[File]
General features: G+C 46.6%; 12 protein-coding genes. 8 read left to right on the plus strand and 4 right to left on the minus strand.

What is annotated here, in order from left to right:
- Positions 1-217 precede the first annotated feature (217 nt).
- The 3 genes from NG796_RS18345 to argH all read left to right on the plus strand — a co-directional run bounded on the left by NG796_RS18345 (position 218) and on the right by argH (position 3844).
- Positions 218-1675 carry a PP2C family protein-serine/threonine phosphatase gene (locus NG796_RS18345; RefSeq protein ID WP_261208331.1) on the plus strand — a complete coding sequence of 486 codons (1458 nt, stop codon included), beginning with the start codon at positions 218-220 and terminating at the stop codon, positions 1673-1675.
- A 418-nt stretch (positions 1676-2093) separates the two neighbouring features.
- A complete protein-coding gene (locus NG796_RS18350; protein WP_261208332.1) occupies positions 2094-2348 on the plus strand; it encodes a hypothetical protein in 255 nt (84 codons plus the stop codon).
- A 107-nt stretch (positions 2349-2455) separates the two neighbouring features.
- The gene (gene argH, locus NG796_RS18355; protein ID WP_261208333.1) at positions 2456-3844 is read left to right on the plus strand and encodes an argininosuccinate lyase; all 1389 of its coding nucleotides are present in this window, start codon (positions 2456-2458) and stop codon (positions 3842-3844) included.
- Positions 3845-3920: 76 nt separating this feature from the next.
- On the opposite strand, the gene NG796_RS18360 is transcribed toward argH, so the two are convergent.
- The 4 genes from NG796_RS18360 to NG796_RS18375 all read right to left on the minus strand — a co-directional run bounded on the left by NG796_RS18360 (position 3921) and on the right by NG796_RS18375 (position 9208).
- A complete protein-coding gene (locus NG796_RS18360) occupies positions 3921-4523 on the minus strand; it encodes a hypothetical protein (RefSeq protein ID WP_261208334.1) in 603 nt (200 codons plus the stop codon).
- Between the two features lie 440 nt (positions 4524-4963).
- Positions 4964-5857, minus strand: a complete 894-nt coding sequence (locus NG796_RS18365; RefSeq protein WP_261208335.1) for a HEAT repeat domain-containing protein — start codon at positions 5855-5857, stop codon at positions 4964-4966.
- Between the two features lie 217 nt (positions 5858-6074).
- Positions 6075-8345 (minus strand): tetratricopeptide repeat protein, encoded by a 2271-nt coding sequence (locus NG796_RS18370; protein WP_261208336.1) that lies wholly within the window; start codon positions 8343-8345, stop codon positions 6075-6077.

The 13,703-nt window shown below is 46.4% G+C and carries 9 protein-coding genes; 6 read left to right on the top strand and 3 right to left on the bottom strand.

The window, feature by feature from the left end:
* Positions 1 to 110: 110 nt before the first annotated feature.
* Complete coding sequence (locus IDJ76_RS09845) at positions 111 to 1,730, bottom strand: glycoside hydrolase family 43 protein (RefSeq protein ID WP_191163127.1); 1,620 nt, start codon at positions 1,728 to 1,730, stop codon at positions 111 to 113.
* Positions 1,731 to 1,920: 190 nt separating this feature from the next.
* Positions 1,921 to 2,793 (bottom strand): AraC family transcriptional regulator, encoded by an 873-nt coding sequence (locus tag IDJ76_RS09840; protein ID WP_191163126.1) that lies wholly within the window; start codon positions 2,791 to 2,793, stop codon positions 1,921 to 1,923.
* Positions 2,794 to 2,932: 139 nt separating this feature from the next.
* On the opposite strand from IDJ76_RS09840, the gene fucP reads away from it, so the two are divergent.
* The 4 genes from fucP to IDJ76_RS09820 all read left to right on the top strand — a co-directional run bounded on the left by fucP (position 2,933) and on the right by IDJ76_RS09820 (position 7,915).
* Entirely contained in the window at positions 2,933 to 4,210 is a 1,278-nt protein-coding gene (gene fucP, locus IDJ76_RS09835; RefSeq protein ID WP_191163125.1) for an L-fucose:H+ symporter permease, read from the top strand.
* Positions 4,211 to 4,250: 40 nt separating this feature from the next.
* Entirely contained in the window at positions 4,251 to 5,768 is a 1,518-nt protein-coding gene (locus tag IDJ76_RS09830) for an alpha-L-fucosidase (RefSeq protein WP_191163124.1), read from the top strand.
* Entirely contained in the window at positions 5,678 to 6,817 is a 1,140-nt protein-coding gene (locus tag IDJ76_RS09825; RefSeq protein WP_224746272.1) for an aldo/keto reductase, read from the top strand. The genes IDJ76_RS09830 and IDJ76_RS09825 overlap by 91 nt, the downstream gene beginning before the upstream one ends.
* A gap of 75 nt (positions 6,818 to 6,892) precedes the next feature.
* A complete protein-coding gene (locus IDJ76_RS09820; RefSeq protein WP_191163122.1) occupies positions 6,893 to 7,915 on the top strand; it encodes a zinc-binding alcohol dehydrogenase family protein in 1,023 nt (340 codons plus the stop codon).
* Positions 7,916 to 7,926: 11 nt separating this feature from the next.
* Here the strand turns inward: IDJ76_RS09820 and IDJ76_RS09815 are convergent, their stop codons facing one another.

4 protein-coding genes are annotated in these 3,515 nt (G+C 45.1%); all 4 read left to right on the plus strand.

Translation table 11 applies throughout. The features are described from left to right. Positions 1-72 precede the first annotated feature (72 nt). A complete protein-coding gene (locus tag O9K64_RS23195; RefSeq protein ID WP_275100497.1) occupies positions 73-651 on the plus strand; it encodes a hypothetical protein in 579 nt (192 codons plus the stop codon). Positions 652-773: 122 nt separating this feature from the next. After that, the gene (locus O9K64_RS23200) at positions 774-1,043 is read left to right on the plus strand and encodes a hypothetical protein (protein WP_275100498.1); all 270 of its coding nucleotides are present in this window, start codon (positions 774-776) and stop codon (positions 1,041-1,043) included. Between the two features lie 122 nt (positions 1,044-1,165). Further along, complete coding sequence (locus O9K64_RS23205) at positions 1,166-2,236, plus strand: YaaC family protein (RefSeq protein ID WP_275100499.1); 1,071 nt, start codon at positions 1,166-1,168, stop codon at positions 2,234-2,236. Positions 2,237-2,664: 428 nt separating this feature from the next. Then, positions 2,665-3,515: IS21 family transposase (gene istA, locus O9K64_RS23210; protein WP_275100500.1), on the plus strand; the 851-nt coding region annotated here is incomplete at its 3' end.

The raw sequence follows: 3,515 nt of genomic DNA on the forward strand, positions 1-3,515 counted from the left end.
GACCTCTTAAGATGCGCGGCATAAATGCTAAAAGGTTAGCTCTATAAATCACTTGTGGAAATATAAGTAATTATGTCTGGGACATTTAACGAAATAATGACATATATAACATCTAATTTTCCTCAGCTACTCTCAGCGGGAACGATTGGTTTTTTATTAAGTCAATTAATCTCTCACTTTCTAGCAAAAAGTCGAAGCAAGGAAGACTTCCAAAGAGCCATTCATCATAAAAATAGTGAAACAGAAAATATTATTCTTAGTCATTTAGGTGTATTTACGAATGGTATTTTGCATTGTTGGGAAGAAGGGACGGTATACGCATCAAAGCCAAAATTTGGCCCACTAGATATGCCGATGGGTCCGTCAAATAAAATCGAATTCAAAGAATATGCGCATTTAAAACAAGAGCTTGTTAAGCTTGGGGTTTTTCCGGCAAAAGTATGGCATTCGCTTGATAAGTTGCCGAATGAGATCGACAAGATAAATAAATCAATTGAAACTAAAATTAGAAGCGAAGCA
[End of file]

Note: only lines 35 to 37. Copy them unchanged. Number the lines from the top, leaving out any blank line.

4 protein-coding genes are annotated in these 3,515 nt (G+C 45.1%); all 4 read left to right on the plus strand.

Translation table 11 applies throughout. The features are described from left to right. Positions 1-72 precede the first annotated feature (72 nt). A complete protein-coding gene (locus tag O9K64_RS23195; RefSeq protein ID WP_275100497.1) occupies positions 73-651 on the plus strand; it encodes a hypothetical protein in 579 nt (192 codons plus the stop codon). Positions 652-773: 122 nt separating this feature from the next. After that, the gene (locus O9K64_RS23200) at positions 774-1,043 is read left to right on the plus strand and encodes a hypothetical protein (protein WP_275100498.1); all 270 of its coding nucleotides are present in this window, start codon (positions 774-776) and stop codon (positions 1,041-1,043) included. Between the two features lie 122 nt (positions 1,044-1,165). Further along, complete coding sequence (locus O9K64_RS23205) at positions 1,166-2,236, plus strand: YaaC family protein (RefSeq protein ID WP_275100499.1); 1,071 nt, start codon at positions 1,166-1,168, stop codon at positions 2,234-2,236. Positions 2,237-2,664: 428 nt separating this feature from the next. Then, positions 2,665-3,515: IS21 family transposase (gene istA, locus O9K64_RS23210; protein WP_275100500.1), on the plus strand; the 851-nt coding region annotated here is incomplete at its 3' end.

The raw sequence follows: 3,515 nt of genomic DNA on the forward strand, positions 1-3,515 counted from the left end.